Lambs are just one of the many agricultural commodities that have been disrupted by the COVID-19 pandemic. There is never a good time for a pandemic to strike, but COVID-19 hit the sheep industry at the traditional best market price.  Spring lambs are a family favorite for traditional Easter meals (April 12), Orthodox Easter (April 23), the Muslin feasts of Ramadan (April 23 to May 23), some Jewish sects for Passover (April 8-16), and the secular May 10 Mother’s Day celebration.

America’s biggest market for fresh lamb is in the area from Baltimore to Boston.  Major East Coast packers relay on the close location of Ohio producers (Ohio has the 5th most producers in the US) to provide a steady source of fresh lamb.  The “white tablecloth restaurants” and the other segments of the foodservice industry account for over 50% of the United State lamb consumption.  As demand builds back to pre-pandemic levels, Ohio lambs will continue to be a large part of the East coast supply chain. Continue reading

COVID-19 Impact on Ohio’s Beef Industry

by: Garth Ruff, OSU Extension Henry County.

COVID-19 has had profound impacts on our food and livestock production systems here in the U.S. With regards to the beef industry the impact has been felt locally and throughout the country. Locally here in Ohio, with the JBS plant in Souderton closed, and reduced packing capacity in other regional packing plants, the local cash market for fed cattle has been greatly diminished. For the past two weeks, auction markets in the state have asked cattle feeders to hold off on bringing fed cattle to market due to packing plant closures and overall lack of packer demand.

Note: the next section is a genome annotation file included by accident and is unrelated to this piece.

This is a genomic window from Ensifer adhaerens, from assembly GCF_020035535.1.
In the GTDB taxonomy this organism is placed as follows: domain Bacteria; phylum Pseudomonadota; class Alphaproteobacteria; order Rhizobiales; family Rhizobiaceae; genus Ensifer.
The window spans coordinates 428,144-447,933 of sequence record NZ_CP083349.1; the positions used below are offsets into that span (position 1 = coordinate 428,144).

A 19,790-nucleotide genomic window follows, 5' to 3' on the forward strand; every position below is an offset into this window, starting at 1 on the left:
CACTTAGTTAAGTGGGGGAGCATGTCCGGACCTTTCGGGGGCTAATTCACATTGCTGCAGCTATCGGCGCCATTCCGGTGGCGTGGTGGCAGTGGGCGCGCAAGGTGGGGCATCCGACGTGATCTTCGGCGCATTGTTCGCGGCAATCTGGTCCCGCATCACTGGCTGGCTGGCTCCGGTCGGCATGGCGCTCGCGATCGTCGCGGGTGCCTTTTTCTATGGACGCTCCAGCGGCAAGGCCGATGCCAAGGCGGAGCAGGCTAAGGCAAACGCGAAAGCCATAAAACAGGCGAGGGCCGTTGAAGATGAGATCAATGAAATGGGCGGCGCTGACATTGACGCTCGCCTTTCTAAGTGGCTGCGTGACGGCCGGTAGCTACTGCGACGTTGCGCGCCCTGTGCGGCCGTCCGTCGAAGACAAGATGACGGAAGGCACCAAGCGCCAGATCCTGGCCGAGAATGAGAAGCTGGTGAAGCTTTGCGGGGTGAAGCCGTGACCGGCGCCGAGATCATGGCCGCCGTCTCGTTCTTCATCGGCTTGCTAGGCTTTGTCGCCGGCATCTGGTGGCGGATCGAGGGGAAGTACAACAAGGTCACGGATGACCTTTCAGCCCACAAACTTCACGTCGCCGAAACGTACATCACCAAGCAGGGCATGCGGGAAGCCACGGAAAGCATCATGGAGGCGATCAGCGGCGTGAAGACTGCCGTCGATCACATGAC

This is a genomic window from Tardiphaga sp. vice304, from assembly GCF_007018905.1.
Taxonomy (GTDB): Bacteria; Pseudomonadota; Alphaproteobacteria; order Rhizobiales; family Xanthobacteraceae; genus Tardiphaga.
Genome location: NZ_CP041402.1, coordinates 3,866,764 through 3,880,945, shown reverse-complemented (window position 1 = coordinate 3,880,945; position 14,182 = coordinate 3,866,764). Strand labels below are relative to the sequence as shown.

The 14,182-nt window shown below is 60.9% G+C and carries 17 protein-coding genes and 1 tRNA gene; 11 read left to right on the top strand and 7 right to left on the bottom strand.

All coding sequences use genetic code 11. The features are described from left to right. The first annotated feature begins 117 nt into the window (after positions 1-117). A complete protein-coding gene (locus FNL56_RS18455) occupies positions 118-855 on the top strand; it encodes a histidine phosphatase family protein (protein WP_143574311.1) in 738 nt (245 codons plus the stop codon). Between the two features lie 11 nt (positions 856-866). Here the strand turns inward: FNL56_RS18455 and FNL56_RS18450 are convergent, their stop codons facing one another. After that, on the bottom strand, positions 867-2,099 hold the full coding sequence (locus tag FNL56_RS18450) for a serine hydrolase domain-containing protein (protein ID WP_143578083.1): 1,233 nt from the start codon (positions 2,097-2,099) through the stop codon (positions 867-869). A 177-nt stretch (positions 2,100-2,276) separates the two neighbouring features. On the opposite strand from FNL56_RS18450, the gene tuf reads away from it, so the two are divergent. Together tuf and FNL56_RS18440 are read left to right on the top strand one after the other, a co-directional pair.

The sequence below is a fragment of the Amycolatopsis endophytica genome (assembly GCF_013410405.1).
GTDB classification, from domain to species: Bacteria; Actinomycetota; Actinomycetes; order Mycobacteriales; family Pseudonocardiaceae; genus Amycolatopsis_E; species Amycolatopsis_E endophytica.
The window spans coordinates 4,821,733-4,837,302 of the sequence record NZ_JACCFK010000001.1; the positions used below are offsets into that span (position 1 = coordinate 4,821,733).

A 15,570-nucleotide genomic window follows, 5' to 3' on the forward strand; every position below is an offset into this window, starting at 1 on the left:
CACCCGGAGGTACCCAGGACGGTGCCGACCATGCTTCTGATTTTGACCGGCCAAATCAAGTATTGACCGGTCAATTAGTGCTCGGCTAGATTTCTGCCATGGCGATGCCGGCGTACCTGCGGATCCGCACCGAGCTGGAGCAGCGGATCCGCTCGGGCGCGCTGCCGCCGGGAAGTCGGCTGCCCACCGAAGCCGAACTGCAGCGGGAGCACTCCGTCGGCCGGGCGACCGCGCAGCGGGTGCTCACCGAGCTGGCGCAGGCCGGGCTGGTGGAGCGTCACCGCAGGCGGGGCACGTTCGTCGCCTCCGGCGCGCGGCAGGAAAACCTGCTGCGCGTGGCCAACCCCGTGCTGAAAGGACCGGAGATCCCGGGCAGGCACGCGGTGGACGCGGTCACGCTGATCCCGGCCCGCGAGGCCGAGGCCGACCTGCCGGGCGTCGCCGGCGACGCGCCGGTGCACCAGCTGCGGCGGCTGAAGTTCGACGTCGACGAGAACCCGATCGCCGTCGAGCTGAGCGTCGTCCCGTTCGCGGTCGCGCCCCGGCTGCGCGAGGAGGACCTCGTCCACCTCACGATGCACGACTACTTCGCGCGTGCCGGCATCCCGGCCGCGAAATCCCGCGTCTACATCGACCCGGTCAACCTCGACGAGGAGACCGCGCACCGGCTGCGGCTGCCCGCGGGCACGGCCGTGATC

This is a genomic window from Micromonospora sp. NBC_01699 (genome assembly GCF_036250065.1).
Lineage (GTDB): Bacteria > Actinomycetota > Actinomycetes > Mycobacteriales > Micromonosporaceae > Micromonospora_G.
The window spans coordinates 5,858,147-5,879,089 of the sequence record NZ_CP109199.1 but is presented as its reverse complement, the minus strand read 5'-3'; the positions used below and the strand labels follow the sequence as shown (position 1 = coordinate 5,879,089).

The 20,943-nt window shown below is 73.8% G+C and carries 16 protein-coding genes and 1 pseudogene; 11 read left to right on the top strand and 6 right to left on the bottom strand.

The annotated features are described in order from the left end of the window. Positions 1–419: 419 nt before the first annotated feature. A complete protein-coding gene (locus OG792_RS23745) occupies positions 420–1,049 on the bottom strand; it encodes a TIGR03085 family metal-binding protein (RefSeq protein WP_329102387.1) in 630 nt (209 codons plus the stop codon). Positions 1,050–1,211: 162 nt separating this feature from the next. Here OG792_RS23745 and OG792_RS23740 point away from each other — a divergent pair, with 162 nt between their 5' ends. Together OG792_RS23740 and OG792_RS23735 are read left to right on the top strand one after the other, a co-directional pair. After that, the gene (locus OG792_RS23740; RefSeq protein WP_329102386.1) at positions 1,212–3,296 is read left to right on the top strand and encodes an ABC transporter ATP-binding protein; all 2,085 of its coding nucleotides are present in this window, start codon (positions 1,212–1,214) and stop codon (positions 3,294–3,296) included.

Like most of agriculture, timing is critical for the livestock production supply chain to flow as it is designed. What is the impact of holding market-ready cattle in local feedlots? Economically, cash flow concerns for small to medium size cattle feeders may arise as packing capacity remains limited. Immediate impacts for cattle feeders include increasing days on feed, selling heavier and potentially higher yield grade cattle once the market returns. Most packing plants have discount schedules of Yield Grade 4 and 5 cattle in addition to carcass weight specifications. Continue reading

Meat vs COVID-19; The good, the bad and the ugly of supply and demand

by: Stan Smith, OSU Extension, Fairfield County

To suggest that supply in local meat cases has been disrupted since schools closed and ‘stay-at-home’ orders were issued last month might be an understatement.

The good is simply this. We have more than adequate supplies of market-ready livestock on the farm to accommodate the consumer’s demand for meat.

The bad is that COVID-19 caused disruption to the meat supply chain that created short term shortages in the meat case, and fluctuations of price in both the meat case and especially livestock at the farm. Continue reading

WHIP Not Only Applies to Baseball- Enrollment at FSA Now Open!

By: Ben Brown & David Marrison, The Ohio State University

Click Here for PDF Version of Article